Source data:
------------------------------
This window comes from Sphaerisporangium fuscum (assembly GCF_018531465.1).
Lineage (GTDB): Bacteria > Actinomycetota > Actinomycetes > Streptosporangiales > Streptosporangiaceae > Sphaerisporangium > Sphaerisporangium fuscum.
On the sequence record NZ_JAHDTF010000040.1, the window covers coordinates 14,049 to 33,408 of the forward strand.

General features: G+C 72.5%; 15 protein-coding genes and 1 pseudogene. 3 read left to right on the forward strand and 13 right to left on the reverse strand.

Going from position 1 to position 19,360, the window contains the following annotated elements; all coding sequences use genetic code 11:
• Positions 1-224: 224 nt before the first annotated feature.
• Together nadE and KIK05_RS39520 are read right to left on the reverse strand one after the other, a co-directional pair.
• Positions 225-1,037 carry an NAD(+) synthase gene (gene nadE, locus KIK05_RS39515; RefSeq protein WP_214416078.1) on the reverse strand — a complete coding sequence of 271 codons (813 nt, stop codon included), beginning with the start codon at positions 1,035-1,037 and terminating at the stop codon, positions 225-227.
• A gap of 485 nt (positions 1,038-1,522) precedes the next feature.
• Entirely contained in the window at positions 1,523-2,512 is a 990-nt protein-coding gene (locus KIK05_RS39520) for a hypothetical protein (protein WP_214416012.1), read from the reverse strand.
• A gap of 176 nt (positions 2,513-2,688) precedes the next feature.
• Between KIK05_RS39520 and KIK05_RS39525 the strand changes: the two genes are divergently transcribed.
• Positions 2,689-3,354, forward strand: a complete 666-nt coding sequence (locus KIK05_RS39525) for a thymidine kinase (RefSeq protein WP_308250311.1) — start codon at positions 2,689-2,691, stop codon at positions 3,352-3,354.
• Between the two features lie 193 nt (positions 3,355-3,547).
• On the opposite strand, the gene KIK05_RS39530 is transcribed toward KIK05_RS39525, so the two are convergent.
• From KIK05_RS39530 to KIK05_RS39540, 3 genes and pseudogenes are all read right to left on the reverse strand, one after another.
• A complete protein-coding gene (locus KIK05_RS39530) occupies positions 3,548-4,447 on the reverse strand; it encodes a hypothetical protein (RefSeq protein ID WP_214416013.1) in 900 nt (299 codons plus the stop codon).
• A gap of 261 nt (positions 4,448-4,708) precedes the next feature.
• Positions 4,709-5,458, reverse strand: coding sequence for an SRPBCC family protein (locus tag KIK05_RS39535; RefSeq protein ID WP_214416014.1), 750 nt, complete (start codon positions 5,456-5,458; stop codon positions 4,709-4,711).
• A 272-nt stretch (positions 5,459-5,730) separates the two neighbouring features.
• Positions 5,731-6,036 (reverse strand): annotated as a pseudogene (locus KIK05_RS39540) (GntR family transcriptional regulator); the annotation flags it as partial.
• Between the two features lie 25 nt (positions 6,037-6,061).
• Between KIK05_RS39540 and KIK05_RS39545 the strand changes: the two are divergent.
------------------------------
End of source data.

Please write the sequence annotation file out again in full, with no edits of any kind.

This window comes from Sphaerisporangium fuscum (assembly GCF_018531465.1).
Lineage (GTDB): Bacteria > Actinomycetota > Actinomycetes > Streptosporangiales > Streptosporangiaceae > Sphaerisporangium > Sphaerisporangium fuscum.
On the sequence record NZ_JAHDTF010000040.1, the window covers coordinates 14,049 to 33,408 of the forward strand.

General features: G+C 72.5%; 15 protein-coding genes and 1 pseudogene. 3 read left to right on the forward strand and 13 right to left on the reverse strand.

Going from position 1 to position 19,360, the window contains the following annotated elements; all coding sequences use genetic code 11:
• Positions 1-224: 224 nt before the first annotated feature.
• Together nadE and KIK05_RS39520 are read right to left on the reverse strand one after the other, a co-directional pair.
• Positions 225-1,037 carry an NAD(+) synthase gene (gene nadE, locus KIK05_RS39515; RefSeq protein WP_214416078.1) on the reverse strand — a complete coding sequence of 271 codons (813 nt, stop codon included), beginning with the start codon at positions 1,035-1,037 and terminating at the stop codon, positions 225-227.
• A gap of 485 nt (positions 1,038-1,522) precedes the next feature.
• Entirely contained in the window at positions 1,523-2,512 is a 990-nt protein-coding gene (locus KIK05_RS39520) for a hypothetical protein (protein WP_214416012.1), read from the reverse strand.
• A gap of 176 nt (positions 2,513-2,688) precedes the next feature.
• Between KIK05_RS39520 and KIK05_RS39525 the strand changes: the two genes are divergently transcribed.
• Positions 2,689-3,354, forward strand: a complete 666-nt coding sequence (locus KIK05_RS39525) for a thymidine kinase (RefSeq protein WP_308250311.1) — start codon at positions 2,689-2,691, stop codon at positions 3,352-3,354.
• Between the two features lie 193 nt (positions 3,355-3,547).
• On the opposite strand, the gene KIK05_RS39530 is transcribed toward KIK05_RS39525, so the two are convergent.
• From KIK05_RS39530 to KIK05_RS39540, 3 genes and pseudogenes are all read right to left on the reverse strand, one after another.
• A complete protein-coding gene (locus KIK05_RS39530) occupies positions 3,548-4,447 on the reverse strand; it encodes a hypothetical protein (RefSeq protein ID WP_214416013.1) in 900 nt (299 codons plus the stop codon).
• A gap of 261 nt (positions 4,448-4,708) precedes the next feature.
• Positions 4,709-5,458, reverse strand: coding sequence for an SRPBCC family protein (locus tag KIK05_RS39535; RefSeq protein ID WP_214416014.1), 750 nt, complete (start codon positions 5,456-5,458; stop codon positions 4,709-4,711).
• A 272-nt stretch (positions 5,459-5,730) separates the two neighbouring features.
• Positions 5,731-6,036 (reverse strand): annotated as a pseudogene (locus KIK05_RS39540) (GntR family transcriptional regulator); the annotation flags it as partial.
• Between the two features lie 25 nt (positions 6,037-6,061).
• Between KIK05_RS39540 and KIK05_RS39545 the strand changes: the two are divergent.